To disobey orders and laws and to leak information are difficult actions that entail risks. Still, many principled individuals have done it in the past and will continue to do it in the future ( see [1], [2], [3], [4], [5], [6], [7], [8], [9].) Conscientious objection to the threat and use of nuclear weapons is a moral choice.

Once the American public becomes fully aware that military action against Iran will include the planned use of nuclear weapons, public support for military action will quickly disappear. Anything could get the ball rolling. A great catastrophe will have been averted.

Even U.S. military law recognizes that there is no requirement to obey orders that are unlawful. The use of nuclear weapons against a non-nuclear country can be argued to be in violation of international law, the principle of just war, the principle of proportionality, common standards of morality ([1], [2], [3], [4], [5]), and customs that make up the law of armed conflict. Even if the nuclear weapons used are small, because they are likely to cause escalation of the conflict they violate the principle of proportionality and will cause unnecessary suffering.

The Nuremberg Tribunal, which the United States helped to create, established that "The fact that a person acted pursuant to order of his government or of a superior does not relieve him from responsibility under international law, provided a moral choice was in fact possible to him."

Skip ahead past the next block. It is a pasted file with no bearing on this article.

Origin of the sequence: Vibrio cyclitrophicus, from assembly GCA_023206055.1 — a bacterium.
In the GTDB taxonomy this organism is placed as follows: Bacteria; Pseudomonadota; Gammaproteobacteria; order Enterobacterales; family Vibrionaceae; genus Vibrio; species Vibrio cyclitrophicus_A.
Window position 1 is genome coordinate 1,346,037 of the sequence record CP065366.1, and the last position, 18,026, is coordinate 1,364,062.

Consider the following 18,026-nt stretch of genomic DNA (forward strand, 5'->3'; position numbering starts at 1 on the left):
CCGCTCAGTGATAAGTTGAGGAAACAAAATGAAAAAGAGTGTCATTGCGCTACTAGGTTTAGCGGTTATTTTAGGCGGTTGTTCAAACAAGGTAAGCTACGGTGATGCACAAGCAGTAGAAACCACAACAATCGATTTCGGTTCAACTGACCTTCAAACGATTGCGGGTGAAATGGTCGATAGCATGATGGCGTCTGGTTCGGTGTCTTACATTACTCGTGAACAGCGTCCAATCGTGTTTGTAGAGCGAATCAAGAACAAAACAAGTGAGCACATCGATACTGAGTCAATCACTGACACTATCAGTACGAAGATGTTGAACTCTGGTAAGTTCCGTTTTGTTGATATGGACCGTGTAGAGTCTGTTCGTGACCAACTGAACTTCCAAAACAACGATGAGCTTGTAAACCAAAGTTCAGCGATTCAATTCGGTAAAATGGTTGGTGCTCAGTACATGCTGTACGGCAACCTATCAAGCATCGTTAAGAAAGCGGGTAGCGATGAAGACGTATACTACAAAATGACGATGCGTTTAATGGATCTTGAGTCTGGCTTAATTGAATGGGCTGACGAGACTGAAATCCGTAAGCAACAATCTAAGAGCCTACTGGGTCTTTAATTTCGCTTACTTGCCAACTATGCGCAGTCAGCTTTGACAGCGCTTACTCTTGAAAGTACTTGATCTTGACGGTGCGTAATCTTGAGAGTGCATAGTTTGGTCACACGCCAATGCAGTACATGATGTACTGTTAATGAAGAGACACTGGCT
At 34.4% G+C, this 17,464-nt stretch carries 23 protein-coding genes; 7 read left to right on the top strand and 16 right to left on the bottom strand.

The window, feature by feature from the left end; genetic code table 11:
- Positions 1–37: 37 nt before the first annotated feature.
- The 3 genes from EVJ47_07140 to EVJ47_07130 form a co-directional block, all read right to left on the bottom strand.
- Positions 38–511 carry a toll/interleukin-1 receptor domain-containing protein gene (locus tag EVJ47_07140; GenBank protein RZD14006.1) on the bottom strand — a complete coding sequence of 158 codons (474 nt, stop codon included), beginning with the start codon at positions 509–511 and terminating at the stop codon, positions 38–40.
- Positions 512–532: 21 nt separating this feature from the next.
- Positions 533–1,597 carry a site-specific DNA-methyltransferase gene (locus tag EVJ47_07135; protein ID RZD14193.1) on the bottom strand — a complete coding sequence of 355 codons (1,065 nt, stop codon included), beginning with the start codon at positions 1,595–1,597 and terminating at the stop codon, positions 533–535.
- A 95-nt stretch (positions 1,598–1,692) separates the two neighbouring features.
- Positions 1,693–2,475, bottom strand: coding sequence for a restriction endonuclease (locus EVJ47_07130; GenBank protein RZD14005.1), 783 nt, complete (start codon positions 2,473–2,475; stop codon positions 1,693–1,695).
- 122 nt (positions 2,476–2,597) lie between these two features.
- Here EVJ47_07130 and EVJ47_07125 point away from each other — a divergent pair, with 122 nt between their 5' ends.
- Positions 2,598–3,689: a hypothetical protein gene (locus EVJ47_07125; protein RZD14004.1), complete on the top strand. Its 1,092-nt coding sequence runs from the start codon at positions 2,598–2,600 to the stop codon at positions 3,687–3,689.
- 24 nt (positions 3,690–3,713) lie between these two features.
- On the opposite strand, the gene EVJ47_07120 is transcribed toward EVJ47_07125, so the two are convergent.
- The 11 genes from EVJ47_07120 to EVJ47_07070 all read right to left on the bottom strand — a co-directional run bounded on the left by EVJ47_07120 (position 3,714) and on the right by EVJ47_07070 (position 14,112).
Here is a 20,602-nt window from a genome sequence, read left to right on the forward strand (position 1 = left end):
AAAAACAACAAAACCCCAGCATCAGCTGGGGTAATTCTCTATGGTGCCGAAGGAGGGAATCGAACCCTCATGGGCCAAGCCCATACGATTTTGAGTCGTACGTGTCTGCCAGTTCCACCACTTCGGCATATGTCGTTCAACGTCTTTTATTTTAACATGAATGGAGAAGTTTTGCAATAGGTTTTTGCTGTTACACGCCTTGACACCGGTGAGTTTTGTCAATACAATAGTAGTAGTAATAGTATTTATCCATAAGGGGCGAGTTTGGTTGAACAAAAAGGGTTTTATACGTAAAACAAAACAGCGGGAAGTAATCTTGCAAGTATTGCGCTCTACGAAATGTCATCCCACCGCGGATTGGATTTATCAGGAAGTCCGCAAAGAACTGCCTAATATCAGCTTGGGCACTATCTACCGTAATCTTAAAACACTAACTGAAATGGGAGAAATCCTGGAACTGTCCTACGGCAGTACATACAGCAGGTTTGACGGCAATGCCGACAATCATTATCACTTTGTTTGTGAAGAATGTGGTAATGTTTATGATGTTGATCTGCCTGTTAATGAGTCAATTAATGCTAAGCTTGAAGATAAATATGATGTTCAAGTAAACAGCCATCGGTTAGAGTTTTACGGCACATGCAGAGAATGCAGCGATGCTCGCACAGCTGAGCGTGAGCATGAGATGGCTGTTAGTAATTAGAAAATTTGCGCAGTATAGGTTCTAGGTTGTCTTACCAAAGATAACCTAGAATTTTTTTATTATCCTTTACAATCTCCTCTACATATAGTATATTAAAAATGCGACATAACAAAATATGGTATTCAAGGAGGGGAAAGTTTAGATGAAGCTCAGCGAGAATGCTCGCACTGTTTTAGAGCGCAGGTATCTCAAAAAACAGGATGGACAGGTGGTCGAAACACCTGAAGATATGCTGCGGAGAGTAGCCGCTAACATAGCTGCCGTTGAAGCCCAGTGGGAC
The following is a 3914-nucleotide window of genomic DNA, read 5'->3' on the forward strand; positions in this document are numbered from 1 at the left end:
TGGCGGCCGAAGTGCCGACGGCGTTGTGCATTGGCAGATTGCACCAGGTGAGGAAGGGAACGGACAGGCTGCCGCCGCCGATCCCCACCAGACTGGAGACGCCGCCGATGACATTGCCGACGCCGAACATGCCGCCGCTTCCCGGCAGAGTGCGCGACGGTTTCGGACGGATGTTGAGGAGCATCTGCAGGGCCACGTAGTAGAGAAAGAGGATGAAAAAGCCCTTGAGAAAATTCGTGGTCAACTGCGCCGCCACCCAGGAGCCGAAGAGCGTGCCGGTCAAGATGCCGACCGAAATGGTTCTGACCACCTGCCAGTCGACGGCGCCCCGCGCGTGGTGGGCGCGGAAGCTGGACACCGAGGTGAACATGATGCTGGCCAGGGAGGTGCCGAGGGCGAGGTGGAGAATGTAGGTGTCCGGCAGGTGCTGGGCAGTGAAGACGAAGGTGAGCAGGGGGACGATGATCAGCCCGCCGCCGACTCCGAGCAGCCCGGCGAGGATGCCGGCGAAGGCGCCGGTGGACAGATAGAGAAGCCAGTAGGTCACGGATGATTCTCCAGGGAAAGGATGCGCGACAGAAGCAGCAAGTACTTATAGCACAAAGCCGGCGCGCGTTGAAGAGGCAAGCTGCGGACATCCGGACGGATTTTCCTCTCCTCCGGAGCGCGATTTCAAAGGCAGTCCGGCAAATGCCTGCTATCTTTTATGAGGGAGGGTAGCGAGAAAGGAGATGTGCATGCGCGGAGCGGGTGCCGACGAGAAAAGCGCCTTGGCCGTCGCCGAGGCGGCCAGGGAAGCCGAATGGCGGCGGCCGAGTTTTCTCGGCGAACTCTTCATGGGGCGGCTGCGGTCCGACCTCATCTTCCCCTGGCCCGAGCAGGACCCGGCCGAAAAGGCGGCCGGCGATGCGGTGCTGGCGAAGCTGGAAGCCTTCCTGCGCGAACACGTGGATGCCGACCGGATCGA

To follow orders or to disobey orders, to keep information secret or to leak it, are choices for each individual to make – extremely difficult choices that have consequences. But not choosing is not an option.

America's Collective Responsibility

Blaming the administration or the military for crossing the nuclear threshold is easy, but responsibility will be shared by all Americans.

All Americans knew, or should have known, that using nuclear weapons against a non-nuclear country like Iran was a possibility given the Bush administration's new policies. All Americans could have voiced their opposition to these policies and demand that they be reversed.

The media will carry a heavy burden of responsibility. The mainstream media could have effectively raised public awareness of the possibility that the U.S. would use nuclear weapons against Iran. So far, they have chosen to almost completely hide the issue, which is being increasingly addressed in non-mainstream media.

Members of Congress could have raised the question forcefully, calling for public hearings, demanding public discussion of the administration's plans, and passing new laws or resolutions. So far they have failed to do so and are derelict in their responsibility to their constituents. Letters to the president from some in Congress [1], [2] are a start, but are not likely to elicit a meaningful response or a change in plans and are a far cry from forceful action.